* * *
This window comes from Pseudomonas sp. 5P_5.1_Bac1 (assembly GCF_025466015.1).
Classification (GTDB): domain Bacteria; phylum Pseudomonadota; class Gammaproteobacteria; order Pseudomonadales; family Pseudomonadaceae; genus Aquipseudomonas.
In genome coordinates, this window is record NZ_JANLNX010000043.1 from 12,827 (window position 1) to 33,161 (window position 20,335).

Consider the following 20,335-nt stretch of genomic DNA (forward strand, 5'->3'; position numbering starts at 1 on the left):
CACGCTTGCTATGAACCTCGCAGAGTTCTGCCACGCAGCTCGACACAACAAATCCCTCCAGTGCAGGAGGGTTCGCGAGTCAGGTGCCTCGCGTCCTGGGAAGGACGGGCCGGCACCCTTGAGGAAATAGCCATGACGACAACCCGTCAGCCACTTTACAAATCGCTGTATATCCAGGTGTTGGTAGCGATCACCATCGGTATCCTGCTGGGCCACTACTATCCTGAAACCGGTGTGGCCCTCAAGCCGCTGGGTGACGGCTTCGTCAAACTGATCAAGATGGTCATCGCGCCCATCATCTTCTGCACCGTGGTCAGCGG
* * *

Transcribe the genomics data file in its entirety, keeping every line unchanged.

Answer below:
This window comes from Pseudomonas sp. 5P_5.1_Bac1 (assembly GCF_025466015.1).
Classification (GTDB): domain Bacteria; phylum Pseudomonadota; class Gammaproteobacteria; order Pseudomonadales; family Pseudomonadaceae; genus Aquipseudomonas.
In genome coordinates, this window is record NZ_JANLNX010000043.1 from 12,827 (window position 1) to 33,161 (window position 20,335).

Consider the following 20,335-nt stretch of genomic DNA (forward strand, 5'->3'; position numbering starts at 1 on the left):
CACGCTTGCTATGAACCTCGCAGAGTTCTGCCACGCAGCTCGACACAACAAATCCCTCCAGTGCAGGAGGGTTCGCGAGTCAGGTGCCTCGCGTCCTGGGAAGGACGGGCCGGCACCCTTGAGGAAATAGCCATGACGACAACCCGTCAGCCACTTTACAAATCGCTGTATATCCAGGTGTTGGTAGCGATCACCATCGGTATCCTGCTGGGCCACTACTATCCTGAAACCGGTGTGGCCCTCAAGCCGCTGGGTGACGGCTTCGTCAAACTGATCAAGATGGTCATCGCGCCCATCATCTTCTGCACCGTGGTCAGCGG